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San Diego Water Authority -First Aqueduct Maintenance Shutdown

By   /  February 22, 2024  /  No Comments


First Aqueduct Maintenance Shutdown Runs Feb. 25 to March 5
Member agencies and Water Authority collaborate to minimize impacts for water users

February, 2024 – Portions of the San Diego County Water Authority’s historic First Aqueduct will be shut down for inspections and maintenance to ensure a safe and reliable water supply for the region. The work –funded through water bills – is scheduled from February 25 to March 5.

Work will focus on the southern portion of the First Aqueduct and will isolate sections of the pipeline as part of a major pipeline structure rehabilitation project to be performed over the next twelve months.

The Water Authority and its member agencies are coordinating to minimize impacts to residents and businesses, while servicing critical regional pipelines that are more than 65 years old. Customers of the following water agencies should check with their local water provider if they have questions about localized impacts: City of Poway, City of San Diego, Helix Water District and Ramona Municipal Water District.

Pipeline 1 of the historic First Aqueduct was constructed in the 1940s with Pipeline 2 built in the 1950s. On November 28, 1947, the first Colorado River water flowed south from Riverside County for 71 miles into the City of San Diego’s San Vicente Reservoir via the First Aqueduct.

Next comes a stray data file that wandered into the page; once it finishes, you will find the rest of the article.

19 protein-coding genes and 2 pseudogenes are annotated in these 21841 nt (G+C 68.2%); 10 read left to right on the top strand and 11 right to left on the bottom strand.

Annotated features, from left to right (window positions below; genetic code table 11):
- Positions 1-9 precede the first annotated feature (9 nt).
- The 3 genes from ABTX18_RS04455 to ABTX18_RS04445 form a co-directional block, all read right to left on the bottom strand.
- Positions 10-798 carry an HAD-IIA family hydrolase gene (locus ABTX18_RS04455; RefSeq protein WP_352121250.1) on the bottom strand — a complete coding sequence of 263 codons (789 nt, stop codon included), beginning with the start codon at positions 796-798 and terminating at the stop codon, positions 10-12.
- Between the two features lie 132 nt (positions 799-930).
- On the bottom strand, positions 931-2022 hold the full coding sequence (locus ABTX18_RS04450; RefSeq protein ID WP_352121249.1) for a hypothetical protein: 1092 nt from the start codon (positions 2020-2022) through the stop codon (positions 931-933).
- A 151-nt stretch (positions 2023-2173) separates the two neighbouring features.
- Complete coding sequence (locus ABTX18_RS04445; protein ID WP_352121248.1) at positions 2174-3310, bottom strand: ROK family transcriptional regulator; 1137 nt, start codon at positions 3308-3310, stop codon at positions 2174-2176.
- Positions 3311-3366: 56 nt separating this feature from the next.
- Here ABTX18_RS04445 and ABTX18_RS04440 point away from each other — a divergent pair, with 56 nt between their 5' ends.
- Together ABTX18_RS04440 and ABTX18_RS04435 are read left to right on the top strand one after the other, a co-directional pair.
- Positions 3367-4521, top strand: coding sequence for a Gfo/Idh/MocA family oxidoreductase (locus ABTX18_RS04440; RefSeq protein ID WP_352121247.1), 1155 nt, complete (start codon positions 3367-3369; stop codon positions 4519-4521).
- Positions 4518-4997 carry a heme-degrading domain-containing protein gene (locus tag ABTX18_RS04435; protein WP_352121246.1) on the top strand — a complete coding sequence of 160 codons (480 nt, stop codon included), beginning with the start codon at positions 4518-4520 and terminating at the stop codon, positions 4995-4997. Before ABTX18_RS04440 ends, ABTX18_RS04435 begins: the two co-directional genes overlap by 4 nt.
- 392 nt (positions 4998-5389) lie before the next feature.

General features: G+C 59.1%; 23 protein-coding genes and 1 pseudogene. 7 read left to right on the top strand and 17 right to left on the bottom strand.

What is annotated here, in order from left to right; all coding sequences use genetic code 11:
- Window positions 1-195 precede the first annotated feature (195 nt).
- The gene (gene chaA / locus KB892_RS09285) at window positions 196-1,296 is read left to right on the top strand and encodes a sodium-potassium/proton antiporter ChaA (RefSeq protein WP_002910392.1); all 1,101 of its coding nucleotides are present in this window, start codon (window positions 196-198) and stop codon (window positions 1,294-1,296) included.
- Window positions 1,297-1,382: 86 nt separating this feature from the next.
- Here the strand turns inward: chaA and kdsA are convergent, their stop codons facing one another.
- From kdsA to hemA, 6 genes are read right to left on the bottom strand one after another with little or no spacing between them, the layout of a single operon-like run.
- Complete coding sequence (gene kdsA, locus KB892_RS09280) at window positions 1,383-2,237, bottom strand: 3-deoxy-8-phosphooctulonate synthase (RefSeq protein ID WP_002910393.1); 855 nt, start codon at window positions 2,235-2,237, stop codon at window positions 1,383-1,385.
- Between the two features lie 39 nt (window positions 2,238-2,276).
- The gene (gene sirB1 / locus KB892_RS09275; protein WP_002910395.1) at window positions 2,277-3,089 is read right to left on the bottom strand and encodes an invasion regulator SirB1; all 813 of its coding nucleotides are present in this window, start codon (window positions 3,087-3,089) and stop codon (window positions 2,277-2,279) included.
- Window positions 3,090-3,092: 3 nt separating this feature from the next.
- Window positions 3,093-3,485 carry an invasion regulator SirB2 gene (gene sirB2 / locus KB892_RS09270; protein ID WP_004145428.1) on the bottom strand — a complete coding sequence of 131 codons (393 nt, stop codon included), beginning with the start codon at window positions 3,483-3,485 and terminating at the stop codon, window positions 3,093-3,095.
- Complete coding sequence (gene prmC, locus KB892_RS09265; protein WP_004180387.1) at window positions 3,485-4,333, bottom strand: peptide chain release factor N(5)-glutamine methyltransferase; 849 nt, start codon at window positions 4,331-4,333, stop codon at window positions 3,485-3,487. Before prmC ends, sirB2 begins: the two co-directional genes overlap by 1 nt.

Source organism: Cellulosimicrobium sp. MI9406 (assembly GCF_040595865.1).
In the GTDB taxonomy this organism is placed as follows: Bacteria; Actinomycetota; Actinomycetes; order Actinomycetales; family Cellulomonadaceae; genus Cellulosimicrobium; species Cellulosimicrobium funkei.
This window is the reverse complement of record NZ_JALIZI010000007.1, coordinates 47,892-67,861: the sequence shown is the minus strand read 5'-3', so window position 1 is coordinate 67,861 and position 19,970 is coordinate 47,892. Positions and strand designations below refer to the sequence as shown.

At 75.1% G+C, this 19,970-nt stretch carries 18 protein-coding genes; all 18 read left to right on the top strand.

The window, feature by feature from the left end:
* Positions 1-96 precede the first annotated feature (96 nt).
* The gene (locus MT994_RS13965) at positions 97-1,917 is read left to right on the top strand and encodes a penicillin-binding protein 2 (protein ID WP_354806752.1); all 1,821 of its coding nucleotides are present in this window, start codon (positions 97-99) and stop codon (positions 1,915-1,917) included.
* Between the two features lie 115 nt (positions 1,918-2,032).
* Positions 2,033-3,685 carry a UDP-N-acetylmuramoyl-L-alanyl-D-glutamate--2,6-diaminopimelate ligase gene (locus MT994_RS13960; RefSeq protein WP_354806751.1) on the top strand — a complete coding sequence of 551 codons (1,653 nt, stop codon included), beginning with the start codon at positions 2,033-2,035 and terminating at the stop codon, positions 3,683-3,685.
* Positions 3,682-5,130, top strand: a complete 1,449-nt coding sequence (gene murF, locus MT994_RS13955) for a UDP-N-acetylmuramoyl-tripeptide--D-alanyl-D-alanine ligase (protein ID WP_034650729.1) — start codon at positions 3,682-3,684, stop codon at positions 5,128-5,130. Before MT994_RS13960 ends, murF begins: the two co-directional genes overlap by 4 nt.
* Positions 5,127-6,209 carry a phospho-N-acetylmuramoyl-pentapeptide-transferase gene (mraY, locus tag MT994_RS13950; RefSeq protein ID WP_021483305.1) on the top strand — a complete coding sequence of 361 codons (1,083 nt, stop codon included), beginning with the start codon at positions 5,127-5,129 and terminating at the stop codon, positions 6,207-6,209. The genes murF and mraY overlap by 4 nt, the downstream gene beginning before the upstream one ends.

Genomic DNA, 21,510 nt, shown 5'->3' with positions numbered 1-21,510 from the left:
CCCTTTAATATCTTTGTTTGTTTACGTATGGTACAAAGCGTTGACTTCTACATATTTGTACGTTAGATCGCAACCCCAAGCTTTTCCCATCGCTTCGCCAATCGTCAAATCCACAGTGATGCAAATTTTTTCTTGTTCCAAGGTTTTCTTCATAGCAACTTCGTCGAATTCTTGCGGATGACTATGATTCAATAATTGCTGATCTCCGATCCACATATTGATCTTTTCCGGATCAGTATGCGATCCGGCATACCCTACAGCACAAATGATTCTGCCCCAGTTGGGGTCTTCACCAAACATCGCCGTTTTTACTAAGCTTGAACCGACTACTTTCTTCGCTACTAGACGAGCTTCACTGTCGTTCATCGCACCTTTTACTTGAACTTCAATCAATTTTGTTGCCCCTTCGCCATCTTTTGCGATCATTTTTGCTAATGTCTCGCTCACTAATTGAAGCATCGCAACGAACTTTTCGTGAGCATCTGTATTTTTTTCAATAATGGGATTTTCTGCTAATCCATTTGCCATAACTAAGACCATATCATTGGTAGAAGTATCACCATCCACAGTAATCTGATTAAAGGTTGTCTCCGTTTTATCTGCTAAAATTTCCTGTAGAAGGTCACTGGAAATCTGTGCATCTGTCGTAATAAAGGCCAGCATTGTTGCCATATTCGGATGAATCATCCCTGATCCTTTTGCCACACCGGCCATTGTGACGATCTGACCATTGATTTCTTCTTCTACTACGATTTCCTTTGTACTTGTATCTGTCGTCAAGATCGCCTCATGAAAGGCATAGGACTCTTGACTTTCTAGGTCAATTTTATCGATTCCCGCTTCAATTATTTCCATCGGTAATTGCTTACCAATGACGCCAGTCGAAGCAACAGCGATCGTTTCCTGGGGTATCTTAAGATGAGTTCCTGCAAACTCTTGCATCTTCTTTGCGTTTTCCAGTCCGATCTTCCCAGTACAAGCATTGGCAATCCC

The annual shutdown is a key element of the Water Authority’s Asset Management Program. The agency continually assesses and inspects its 308 miles of large-diameter pipelines, which provide treated and untreated water to 23 member agencies across San Diego County.

As assets age, the Water Authority proactively replaces and repairs them to minimize impacts to member agencies and the public. Investments in the latest inspection technologies, including electromagnetic scanning, robotic inspections and 3-D tunnel inspections help the Water Authority’s asset management team detect defects in pipelines and related facilities. Identifying potential issues early helps avoid more costly fixes later. For more information about pipeline management, go to: www.sdcwa.org/projectsprograms/programs/asset-management/

“Monitoring and maintaining this critical infrastructure during shutdown season extends the life of our water delivery system and keeps water flowing to our region’s water users.” — Eva Plajzer, Water Authority Operations and Maintenance Director

The San Diego County Water Authority sustains a $268 billion regional economy and the quality of life for 3.3 million residents through a multi-decade water supply diversification plan, major infrastructure
investments and forward-thinking policies that promote fiscal and environmental responsibility. A public
agency created in 1944, the Water Authority delivers wholesale water supplies to 23 retail water providers,
including cities, special districts and a military base.


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